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  • Oh, there's a lot of it.

  • This is seaweed.

  • It's pretty humble stuff.

  • But it does have some remarkable qualities.

  • For one, it grows really fast.

  • So the carbon that is part of that seaweed,

  • just a few weeks ago,

  • was floating in the atmosphere as atmospheric CO2,

  • driving all the adverse consequences of climate change.

  • For the moment, it's locked safely away in the seaweed,

  • but when that seaweed rots --

  • and by the smell of it, it's not far away --

  • when it rots, that CO2 will be released back to the atmosphere.

  • Wouldn't it be fantastic if we could find a way

  • of keeping that CO2 locked up long-term,

  • and thereby significantly contributing to solving the climate problem?

  • What I'm talking about here is drawdown.

  • It's now become the other half of the climate challenge.

  • And that's because we have delayed so long,

  • in terms of addressing climate change,

  • that we now have to do two very big and very difficult things at once.

  • We have to cut our emissions and clean our energy supply

  • at the same time that we draw significant volumes

  • of carbon dioxide out of the atmosphere.

  • If we don't do that, about 25 percent of the CO2 we put in the air

  • will remain there, by human standards, forever.

  • So we have to act.

  • This is really a new phase in addressing the climate crisis

  • and it demands new thinking.

  • So, ideas like carbon offsets really don't make sense

  • in the modern era.

  • You know, when you offset something,

  • you say, "I'll permit myself to put some greenhouse gas into the atmosphere,

  • but then I'll offset it by drawing it down."

  • When you've got to both cut your emissions

  • and draw down CO2,

  • that thinking doesn't make sense anymore.

  • And when we're talking about drawdown,

  • we're talking about putting large volumes of greenhouses gases, particularly CO2,

  • out of circulation.

  • And to do that, we need a carbon price.

  • We need a significant price that we'll pay for that service

  • that we'll all benefit from.

  • We've made almost no progress so far

  • with the second half of the climate challenge.

  • It's not on most people's radar.

  • And, you know, I must say, at times, I hear people saying,

  • "I've lost hope that we can do anything about the climate crisis."

  • And look, I've had my sleepless nights too, I can tell you.

  • But I'm here today as an ambassador for this humble weed, seaweed.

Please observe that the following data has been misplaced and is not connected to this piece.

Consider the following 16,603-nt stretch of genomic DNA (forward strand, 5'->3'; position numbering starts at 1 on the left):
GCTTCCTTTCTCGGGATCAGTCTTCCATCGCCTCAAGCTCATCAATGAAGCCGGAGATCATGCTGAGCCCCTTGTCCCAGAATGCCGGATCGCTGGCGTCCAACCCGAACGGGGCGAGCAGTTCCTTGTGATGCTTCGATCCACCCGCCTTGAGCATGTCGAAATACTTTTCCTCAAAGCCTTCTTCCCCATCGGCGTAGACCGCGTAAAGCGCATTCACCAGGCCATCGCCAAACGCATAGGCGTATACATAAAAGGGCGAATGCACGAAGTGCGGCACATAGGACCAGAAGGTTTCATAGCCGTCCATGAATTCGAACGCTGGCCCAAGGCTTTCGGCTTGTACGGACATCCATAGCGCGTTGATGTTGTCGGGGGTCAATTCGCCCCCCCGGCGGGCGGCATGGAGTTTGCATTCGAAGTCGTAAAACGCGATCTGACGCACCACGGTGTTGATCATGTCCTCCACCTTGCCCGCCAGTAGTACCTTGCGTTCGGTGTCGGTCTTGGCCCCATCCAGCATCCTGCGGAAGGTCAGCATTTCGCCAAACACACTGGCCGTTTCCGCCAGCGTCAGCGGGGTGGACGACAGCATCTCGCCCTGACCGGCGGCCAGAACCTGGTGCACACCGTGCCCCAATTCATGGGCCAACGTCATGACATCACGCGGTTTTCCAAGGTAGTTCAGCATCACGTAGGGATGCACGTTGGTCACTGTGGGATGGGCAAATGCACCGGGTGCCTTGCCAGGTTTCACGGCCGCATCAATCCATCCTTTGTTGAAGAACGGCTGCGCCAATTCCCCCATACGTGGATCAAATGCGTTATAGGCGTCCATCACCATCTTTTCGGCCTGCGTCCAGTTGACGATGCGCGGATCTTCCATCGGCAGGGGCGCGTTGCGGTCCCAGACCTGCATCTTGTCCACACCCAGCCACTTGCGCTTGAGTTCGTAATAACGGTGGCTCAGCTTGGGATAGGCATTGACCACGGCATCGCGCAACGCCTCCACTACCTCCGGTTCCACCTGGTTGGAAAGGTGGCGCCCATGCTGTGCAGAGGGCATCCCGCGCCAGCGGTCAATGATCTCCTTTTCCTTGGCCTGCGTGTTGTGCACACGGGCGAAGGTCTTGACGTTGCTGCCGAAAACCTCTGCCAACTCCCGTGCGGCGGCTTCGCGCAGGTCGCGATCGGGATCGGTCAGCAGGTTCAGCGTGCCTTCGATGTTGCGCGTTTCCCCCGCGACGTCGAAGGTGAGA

• I think it has the potential

  • to be a big part of addressing the challenge of climate change

  • and a big part of our future.

  • Now, what the scientists are telling us we need to do over the next 80-odd years

  • to the end of this century,

  • is to cut our greenhouse gas emissions

  • by three percent every year,

  • and draw three gigatons of CO2 out of the atmosphere every year.

  • Those numbers are so large that they baffle us.

  • But that's what the scientists tell us we need to do.

  • I really hate showing this graph,

  • but I'm sorry, I have to do it.

  • It is very eloquent in terms of telling the story

  • of my personal failure

  • in terms of all the advocacy I've done in climate change work

  • and in fact, our collective failure to address climate change.

  • You can see our trajectory there

  • in terms of warming and greenhouse gas concentrations.

  • You can see all of the great scientific announcements that we've made,

  • saying how much danger we face with climate change.

  • You can see the political meetings.

  • None of it has changed the trajectory.

  • And this is why we need new thinking,

  • we need a new approach.

  • So how might we go about drawing down greenhouse gases at a large scale?

  • There's really only two ways of doing it,

  • and I've done a very deep dive into drawdown.

  • And I'll preempt my --

  • And I would say this stuff comes up smelling like roses at the end of the day.

  • It does, it's one of the best options,

  • but there are many, many possibilities.

  • There are chemical pathways and biological pathways.

  • So two ways, really, of getting the job done.

  • The biological pathways are fantastic